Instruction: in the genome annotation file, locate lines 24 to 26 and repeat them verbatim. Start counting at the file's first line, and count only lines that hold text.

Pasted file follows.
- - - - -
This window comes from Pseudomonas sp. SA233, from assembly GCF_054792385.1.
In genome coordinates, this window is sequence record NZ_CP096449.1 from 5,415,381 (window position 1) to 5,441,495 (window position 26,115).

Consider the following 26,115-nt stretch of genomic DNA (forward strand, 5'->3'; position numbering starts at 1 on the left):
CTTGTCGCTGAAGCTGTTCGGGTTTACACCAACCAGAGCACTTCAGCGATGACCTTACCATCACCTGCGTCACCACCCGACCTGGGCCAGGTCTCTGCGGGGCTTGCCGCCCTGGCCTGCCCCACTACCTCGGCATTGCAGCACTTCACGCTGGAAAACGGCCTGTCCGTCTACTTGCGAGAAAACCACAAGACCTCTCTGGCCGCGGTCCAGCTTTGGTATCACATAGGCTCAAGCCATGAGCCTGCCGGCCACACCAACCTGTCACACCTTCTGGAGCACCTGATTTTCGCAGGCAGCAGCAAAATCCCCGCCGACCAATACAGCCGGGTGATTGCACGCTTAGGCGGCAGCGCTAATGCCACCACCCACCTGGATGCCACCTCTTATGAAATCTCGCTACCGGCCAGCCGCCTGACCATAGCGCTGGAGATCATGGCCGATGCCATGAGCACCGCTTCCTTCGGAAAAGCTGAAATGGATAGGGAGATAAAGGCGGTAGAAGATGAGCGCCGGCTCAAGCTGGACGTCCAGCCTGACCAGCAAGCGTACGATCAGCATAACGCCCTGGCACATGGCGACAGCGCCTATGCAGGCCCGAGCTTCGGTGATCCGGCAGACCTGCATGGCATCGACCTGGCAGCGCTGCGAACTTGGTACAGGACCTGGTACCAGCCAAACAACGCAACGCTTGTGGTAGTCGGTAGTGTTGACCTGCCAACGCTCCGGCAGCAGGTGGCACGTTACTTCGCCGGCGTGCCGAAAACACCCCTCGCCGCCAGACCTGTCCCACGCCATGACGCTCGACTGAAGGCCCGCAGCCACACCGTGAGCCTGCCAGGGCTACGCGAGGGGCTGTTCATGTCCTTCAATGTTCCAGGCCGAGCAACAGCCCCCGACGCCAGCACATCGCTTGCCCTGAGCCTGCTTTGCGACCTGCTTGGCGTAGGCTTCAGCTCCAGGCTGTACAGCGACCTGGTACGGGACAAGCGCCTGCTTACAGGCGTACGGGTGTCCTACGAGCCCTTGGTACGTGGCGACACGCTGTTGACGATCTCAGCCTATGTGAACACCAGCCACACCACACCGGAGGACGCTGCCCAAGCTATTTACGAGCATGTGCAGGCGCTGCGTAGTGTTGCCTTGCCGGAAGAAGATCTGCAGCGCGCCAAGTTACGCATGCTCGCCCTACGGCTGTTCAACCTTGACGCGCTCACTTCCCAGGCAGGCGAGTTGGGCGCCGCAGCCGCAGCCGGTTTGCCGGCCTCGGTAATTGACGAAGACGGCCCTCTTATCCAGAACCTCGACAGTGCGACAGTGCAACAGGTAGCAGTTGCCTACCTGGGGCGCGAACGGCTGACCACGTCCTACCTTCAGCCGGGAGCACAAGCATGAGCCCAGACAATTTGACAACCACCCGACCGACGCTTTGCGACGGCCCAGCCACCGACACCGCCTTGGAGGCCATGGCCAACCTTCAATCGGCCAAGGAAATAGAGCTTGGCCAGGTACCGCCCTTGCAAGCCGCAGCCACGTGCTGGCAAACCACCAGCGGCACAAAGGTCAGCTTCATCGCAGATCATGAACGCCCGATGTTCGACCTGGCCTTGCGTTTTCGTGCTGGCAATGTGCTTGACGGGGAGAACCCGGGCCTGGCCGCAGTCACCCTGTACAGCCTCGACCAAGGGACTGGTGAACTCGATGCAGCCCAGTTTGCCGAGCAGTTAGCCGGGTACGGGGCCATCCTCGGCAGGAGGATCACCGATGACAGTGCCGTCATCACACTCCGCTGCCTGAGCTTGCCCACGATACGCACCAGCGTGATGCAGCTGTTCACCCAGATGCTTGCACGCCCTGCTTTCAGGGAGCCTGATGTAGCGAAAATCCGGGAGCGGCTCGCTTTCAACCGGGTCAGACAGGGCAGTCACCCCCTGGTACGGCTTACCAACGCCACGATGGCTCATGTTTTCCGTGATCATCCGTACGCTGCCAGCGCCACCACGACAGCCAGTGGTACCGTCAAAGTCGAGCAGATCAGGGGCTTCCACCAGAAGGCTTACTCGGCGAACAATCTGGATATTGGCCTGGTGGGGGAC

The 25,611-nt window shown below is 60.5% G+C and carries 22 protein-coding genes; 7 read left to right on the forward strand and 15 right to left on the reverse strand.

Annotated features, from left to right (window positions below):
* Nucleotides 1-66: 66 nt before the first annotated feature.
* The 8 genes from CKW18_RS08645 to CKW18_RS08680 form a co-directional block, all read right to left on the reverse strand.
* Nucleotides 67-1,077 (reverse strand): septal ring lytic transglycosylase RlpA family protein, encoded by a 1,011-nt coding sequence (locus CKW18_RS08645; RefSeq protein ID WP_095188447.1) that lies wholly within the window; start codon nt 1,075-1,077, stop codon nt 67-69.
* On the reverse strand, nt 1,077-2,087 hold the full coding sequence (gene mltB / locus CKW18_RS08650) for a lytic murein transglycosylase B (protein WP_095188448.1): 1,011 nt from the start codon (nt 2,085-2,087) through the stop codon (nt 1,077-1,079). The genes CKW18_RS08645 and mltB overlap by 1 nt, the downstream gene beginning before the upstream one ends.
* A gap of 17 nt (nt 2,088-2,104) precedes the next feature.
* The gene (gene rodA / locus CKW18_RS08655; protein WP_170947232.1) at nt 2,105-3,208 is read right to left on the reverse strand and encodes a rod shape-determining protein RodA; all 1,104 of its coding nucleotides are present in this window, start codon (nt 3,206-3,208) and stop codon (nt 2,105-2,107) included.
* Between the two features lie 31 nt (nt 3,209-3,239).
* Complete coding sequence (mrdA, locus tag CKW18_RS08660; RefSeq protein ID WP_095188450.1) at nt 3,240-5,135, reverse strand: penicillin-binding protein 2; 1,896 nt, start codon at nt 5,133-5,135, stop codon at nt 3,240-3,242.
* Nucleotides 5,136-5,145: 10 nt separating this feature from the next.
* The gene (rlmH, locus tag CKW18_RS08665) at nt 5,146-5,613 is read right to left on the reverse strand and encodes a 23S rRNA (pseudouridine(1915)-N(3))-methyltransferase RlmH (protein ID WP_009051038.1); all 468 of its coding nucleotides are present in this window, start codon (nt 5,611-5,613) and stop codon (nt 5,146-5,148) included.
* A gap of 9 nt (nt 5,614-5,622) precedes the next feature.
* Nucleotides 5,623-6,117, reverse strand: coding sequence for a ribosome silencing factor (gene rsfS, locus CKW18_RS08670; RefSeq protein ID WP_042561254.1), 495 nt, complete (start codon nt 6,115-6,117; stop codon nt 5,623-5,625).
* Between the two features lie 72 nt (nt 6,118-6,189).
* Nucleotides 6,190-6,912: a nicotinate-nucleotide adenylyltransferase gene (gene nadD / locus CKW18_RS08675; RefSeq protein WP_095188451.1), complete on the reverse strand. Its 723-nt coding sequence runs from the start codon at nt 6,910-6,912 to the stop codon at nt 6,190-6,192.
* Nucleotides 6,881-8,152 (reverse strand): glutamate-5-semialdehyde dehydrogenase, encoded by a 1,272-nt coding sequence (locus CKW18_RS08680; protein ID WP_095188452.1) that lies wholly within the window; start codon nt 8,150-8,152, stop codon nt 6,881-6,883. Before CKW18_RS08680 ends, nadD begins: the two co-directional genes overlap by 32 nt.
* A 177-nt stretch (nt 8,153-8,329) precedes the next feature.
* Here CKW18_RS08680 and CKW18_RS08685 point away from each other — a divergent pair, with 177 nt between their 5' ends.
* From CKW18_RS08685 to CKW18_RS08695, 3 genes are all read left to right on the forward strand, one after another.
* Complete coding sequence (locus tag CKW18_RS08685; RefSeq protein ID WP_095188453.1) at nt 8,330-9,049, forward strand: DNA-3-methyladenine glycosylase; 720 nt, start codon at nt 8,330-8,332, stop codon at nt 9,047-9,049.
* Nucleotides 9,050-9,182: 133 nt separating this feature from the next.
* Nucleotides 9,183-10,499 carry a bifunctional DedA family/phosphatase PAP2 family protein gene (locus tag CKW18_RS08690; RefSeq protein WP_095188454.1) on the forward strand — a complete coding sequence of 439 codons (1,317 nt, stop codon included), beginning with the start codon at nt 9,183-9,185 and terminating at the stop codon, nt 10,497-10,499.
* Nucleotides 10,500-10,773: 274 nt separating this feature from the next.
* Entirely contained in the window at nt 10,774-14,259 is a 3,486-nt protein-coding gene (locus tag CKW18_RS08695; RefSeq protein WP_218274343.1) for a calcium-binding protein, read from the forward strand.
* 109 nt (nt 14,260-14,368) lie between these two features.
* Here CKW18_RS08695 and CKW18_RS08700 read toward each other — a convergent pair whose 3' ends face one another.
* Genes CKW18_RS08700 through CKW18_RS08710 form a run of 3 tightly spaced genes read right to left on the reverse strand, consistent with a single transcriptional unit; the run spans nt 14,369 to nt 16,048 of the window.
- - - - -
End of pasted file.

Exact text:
* From CKW18_RS08685 to CKW18_RS08695, 3 genes are all read left to right on the forward strand, one after another.
* Complete coding sequence (locus tag CKW18_RS08685; RefSeq protein ID WP_095188453.1) at nt 8,330-9,049, forward strand: DNA-3-methyladenine glycosylase; 720 nt, start codon at nt 8,330-8,332, stop codon at nt 9,047-9,049.
* Nucleotides 9,050-9,182: 133 nt separating this feature from the next.